King’s Lynn communities come together to mark Holocaust Memorial Day

Holocaust Memorial service takes place in King's Lynn town hall. Children from St Martha's school choir sing. ANL-150126-004259009
Holocaust Memorial service takes place in King's Lynn town hall. Children from St Martha's school choir sing. ANL-150126-004259009
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Community groups joined civic leaders, schoolchildren and people of all faiths at Lynn’s annual Holocaust Memorial Day service on Sunday.

Borough mayor Barry Ayres and West Norfolk Council leader Nick Daubney lit a Yahrzeit candle, which is traditionally lit to mark the anniversary of a person’s death in the Jewish faith, in memory of all those killed in the atrocities.

Holocaust Memorial service takes place in King's Lynn town hall. Borough Council leader Nick Daubney lights a candle with Borough Mayor Barry Ayres ANL-150126-004330009

Holocaust Memorial service takes place in King's Lynn town hall. Borough Council leader Nick Daubney lights a candle with Borough Mayor Barry Ayres ANL-150126-004330009

The service carried extra poignancy as today marks the 70th anniversary of the liberation of the most notorious of the Nazi concentration camps, Auschwitz-Birkenau, by Soviet forces during the closing months of the Second World War.

At least 1.1 million people are thought to have been killed at the site from September 1941 to January 1945.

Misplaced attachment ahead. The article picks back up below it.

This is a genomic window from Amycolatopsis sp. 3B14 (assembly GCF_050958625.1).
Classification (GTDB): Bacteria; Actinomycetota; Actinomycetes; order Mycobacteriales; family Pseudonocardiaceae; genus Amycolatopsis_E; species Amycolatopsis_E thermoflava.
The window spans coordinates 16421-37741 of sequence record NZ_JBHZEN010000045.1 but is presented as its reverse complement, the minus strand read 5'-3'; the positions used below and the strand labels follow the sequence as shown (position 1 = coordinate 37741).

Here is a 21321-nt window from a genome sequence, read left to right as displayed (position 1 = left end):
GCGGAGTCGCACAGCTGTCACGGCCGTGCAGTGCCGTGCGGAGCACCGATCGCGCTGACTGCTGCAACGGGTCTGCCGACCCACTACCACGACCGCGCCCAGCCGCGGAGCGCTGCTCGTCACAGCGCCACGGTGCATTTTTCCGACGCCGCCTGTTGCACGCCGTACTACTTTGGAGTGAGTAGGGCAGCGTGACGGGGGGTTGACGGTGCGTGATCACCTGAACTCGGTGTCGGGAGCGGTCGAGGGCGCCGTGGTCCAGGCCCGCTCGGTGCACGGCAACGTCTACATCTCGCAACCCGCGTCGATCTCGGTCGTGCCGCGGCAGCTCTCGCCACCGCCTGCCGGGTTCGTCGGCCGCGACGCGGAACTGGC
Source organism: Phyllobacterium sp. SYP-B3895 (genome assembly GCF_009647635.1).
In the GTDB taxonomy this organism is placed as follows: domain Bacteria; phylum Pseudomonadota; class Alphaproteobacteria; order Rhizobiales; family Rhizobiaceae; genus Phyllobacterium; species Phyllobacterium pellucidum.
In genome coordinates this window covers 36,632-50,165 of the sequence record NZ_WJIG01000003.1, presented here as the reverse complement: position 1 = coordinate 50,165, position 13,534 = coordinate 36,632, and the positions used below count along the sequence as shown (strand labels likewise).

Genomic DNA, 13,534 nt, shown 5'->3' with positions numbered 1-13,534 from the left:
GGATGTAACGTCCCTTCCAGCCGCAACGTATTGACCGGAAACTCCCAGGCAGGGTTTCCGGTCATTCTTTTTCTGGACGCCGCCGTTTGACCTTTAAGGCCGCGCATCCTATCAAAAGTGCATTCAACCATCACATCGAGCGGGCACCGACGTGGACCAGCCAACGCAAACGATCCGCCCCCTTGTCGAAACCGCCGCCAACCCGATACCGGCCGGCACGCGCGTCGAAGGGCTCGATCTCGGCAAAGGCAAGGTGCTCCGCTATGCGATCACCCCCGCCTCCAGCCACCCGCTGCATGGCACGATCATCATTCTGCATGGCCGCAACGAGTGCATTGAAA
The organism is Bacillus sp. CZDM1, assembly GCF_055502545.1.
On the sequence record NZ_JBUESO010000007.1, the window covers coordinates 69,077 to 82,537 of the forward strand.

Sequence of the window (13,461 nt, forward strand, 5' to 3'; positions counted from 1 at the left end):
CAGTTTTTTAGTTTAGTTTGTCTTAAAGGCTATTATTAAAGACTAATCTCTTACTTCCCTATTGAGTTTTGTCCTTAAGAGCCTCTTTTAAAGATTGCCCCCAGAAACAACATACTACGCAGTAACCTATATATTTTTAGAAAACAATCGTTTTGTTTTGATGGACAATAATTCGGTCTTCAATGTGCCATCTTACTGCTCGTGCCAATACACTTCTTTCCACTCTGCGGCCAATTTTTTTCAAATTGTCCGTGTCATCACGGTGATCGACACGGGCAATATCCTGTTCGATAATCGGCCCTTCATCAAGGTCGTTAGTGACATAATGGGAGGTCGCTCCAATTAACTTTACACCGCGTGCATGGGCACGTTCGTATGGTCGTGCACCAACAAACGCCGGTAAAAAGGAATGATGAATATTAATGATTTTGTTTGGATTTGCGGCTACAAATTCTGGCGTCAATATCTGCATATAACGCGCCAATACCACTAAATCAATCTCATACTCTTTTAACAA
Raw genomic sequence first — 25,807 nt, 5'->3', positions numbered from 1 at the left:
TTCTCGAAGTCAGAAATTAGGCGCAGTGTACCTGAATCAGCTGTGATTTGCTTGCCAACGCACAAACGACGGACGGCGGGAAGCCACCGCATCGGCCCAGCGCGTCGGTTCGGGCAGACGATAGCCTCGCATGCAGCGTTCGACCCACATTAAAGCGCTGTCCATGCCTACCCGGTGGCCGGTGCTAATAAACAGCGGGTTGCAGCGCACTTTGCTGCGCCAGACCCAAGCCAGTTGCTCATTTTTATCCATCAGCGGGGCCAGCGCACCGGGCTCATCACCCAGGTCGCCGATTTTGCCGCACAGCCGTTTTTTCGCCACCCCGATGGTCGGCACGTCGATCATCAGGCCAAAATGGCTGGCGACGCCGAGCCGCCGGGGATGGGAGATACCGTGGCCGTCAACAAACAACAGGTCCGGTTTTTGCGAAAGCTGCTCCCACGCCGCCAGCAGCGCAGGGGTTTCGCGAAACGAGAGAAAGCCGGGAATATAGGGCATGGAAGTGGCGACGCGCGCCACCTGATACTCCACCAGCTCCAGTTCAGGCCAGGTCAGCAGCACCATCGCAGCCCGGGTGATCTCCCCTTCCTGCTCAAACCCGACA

Representatives of the area’s Jewish, Christian and Muslim communities gave readings at the service, which was organised by the Jewish Community of West Norfolk and led by the vicar of King’s Lynn Minster, Canon Christopher Ivory.

Pupils from the St Martha’s Catholic primary school in Gaywood sang, while representatives of the Lynn Soroptomists and King’s Lynn Area Resettlement Support (KLARS), also gave readings, along with Mr Daubney.

This year’s remembrance events have been centred on the theme of Keeping The Memory Alive, in order to make the stories of the Holocaust and other cases of genocide accessible to future generations.

As well as the 70th anniversary of the liberation of Auschwitz, this year also marks the 40th anniversary since the Khmer Rouge regime of Pol Pot, which killed hundreds of thousands of Cambodians over a four-year period, seized power.

It is also 20 years this year since more than 8,000 Bosnian Muslims, mostly men and boys, were massacred by Serb forces in the town of Srebrenica in July 1995, at the height of the Balkan wars.

Mr Ayres said ahead of the service: “In marking the anniversary of the liberation of Auschwitz-Birkenau in this way our community is showing that we stand united in our condemnation of intolerance and discrimination.

“Together, we remember the victims of the Holocaust and more recent genocides and celebrate the strength of those who resist persecution.”